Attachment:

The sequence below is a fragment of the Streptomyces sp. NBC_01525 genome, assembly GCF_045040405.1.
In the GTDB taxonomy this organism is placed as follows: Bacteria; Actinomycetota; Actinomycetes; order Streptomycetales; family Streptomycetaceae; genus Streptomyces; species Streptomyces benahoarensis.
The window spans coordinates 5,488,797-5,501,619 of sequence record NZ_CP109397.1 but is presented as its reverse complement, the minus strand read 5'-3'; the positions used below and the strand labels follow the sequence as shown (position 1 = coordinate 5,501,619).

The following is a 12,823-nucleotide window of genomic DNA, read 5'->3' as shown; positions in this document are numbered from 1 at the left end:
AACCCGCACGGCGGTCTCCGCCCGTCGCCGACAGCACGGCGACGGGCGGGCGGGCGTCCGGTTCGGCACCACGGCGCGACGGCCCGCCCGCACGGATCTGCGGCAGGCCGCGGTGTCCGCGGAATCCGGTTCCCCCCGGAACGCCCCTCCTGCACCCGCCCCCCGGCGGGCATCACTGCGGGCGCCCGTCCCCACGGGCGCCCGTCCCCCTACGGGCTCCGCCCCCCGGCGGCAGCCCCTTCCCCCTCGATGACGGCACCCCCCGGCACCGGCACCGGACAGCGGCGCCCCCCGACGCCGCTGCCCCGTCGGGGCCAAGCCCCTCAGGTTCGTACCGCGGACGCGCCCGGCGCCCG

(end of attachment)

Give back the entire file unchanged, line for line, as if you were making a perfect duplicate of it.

The sequence below is a fragment of the Streptomyces sp. NBC_01525 genome, assembly GCF_045040405.1.
In the GTDB taxonomy this organism is placed as follows: Bacteria; Actinomycetota; Actinomycetes; order Streptomycetales; family Streptomycetaceae; genus Streptomyces; species Streptomyces benahoarensis.
The window spans coordinates 5,488,797-5,501,619 of sequence record NZ_CP109397.1 but is presented as its reverse complement, the minus strand read 5'-3'; the positions used below and the strand labels follow the sequence as shown (position 1 = coordinate 5,501,619).

The following is a 12,823-nucleotide window of genomic DNA, read 5'->3' as shown; positions in this document are numbered from 1 at the left end:
AACCCGCACGGCGGTCTCCGCCCGTCGCCGACAGCACGGCGACGGGCGGGCGGGCGTCCGGTTCGGCACCACGGCGCGACGGCCCGCCCGCACGGATCTGCGGCAGGCCGCGGTGTCCGCGGAATCCGGTTCCCCCCGGAACGCCCCTCCTGCACCCGCCCCCCGGCGGGCATCACTGCGGGCGCCCGTCCCCACGGGCGCCCGTCCCCCTACGGGCTCCGCCCCCCGGCGGCAGCCCCTTCCCCCTCGATGACGGCACCCCCCGGCACCGGCACCGGACAGCGGCGCCCCCCGACGCCGCTGCCCCGTCGGGGCCAAGCCCCTCAGGTTCGTACCGCGGACGCGCCCGGCGCCCG